Substantially all of our properties have been subject to Phase I environmental assessments, which are intended to evaluate the environmental condition of the surveyed and surrounding properties. The Phase I environmental assessments included a historical review, a public records review, a preliminary investigation of the site and surrounding properties, screening for the presence of asbestos, polychlorinated biphenyls (PCBs) and underground storage tanks and the preparation and issuance of a written report, but do not include soil sampling or subsurface investigations. A Phase II assessment, when necessary, was conducted to further investigate any issues raised by the Phase I assessment. In each case where Phase I and/or Phase II assessments resulted in specific
recommendations for remedial actions required by law, management has either taken or scheduled the recommended action.
Neither the Phase I nor the Phase II assessments have revealed any environmental liability that we believe would have a material effect on our overall business, financial condition or results of operations. Nevertheless, it is possible that these assessments do not reveal all environmental liabilities or that there are material environmental liabilities of which we are unaware. Moreover, no assurances can be given that future laws, ordinances or regulations will not impose any material environmental liability or the current environmental condition of our properties will not be adversely affected by tenants and occupants of the properties, by the condition of properties in the vicinity of our properties (such as the presence on such properties of underground storage tanks) or by third parties unrelated to us.
Future development opportunities may require additional capital and other expenditures in order to comply with Federal, state and local statutes and regulations relating to the protection of the environment. We cannot predict with any certainty the magnitude of any such expenditures or the long-range effect, if any, on our operations. Compliance with such laws has had no material adverse effect on our operating results or competitive position in the past.
As of February 20, 2009, we had approximately 3,500 employees.
GGP currently qualifies as a real estate investment trust pursuant to the requirements contained in Sections 856-858 of the Internal Revenue Code of 1986, as amended (the Code). If, as we contemplate, such qualification continues, GGP will not be subject to Federal tax on its real estate investment trust taxable income. During 2008, GGP met its distribution requirements to its common stockholders as provided for in Section 857 of the Code.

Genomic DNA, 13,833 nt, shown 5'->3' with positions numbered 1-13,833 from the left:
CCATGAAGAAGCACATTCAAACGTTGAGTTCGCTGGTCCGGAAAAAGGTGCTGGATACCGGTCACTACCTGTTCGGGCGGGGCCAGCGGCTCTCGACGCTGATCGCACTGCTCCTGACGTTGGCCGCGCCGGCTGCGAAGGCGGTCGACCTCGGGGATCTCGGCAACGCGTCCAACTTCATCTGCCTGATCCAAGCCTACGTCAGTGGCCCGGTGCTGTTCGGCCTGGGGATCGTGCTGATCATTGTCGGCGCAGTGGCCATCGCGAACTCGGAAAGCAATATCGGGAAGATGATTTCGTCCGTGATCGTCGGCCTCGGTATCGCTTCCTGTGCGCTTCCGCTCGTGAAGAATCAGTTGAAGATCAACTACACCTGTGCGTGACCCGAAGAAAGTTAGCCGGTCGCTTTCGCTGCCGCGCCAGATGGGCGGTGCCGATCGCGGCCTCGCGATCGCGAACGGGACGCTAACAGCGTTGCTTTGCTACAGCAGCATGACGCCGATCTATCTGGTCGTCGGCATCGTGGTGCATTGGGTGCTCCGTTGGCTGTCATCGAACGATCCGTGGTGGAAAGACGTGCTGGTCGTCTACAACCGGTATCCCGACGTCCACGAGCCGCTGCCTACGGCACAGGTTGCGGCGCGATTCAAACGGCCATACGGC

Our Internet website address is www.ggp.com. Our Annual Reports on Form 10-K, Quarterly Reports on Form 10-Q, Current Reports on Form 8-K and amendments to those reports are available and may be accessed free of charge through the Investment section of our Internet website under the Shareholder Info subsection, as soon as reasonably practicable after those documents are filed with, or furnished to, the SEC. Our Internet website and included or linked information on the website are not intended to be incorporated into this Annual Report.
We may file for bankruptcy protection, or an involuntary petition for bankruptcy may be filed against us
As described below under Liquidity Risks, we have a substantial amount of debt which we may not be able to refinance or extend. If we are unable to refinance or extend our debt, or if such debt is accelerated due to our default, our assets may not be sufficient to repay such debt in full, and our available cash flow may not be adequate to maintain our current operations. Under such circumstances, or if we believe such circumstances are likely to occur, we may consider or pursue various forms of negotiated restructurings of our debt and equity obligations and/or asset sales, which may be required to occur under court supervision pursuant to a voluntary bankruptcy filing under Chapter 11 of the U.S. Bankruptcy Code. In addition, under certain circumstances creditors may file an involuntary petition for bankruptcy against us. Due to the possibility of such circumstances occurring, we have begun active planning for such potential restructurings.